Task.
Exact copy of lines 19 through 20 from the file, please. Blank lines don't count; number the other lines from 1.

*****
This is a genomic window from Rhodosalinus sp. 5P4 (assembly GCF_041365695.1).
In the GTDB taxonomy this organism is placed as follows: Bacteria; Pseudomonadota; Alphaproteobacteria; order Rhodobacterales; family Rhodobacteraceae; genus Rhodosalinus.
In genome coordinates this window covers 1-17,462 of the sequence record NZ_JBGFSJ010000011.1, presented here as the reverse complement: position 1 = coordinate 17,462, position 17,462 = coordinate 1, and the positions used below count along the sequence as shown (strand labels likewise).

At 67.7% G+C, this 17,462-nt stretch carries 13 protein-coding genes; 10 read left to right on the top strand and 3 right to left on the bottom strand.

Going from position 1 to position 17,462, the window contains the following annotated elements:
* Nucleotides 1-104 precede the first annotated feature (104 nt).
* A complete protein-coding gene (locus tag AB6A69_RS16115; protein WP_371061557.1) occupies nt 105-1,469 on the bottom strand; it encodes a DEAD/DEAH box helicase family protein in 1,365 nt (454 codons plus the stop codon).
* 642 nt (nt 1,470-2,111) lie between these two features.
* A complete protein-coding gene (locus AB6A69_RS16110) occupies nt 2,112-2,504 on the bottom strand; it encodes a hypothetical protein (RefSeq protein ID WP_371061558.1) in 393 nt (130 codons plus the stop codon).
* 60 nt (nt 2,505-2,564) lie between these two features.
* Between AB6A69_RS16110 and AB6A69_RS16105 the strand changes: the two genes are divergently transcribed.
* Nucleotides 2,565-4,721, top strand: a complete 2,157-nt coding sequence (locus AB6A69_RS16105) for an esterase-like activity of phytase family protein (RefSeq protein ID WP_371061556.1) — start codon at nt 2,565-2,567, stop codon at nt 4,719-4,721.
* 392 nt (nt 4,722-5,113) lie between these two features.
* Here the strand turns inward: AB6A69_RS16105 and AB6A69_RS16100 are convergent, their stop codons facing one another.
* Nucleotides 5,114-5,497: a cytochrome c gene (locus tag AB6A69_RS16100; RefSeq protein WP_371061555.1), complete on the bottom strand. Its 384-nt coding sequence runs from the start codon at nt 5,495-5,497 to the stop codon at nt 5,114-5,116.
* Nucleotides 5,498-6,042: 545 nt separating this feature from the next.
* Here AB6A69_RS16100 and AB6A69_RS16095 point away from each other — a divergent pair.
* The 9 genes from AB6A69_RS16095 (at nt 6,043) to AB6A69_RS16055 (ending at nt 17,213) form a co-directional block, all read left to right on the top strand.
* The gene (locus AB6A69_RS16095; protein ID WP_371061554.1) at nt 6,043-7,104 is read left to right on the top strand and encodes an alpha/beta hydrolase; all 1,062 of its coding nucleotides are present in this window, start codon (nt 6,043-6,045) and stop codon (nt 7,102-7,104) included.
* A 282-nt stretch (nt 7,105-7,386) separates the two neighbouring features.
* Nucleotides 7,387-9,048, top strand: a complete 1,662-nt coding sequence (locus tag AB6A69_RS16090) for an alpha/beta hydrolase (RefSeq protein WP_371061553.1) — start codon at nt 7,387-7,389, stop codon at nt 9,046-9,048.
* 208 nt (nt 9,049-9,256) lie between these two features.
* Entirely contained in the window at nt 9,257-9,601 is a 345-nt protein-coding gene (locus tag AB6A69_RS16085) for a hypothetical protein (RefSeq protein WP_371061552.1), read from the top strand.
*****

* The gene (locus AB6A69_RS16095; protein ID WP_371061554.1) at nt 6,043-7,104 is read left to right on the top strand and encodes an alpha/beta hydrolase; all 1,062 of its coding nucleotides are present in this window, start codon (nt 6,043-6,045) and stop codon (nt 7,102-7,104) included.
* A 282-nt stretch (nt 7,105-7,386) separates the two neighbouring features.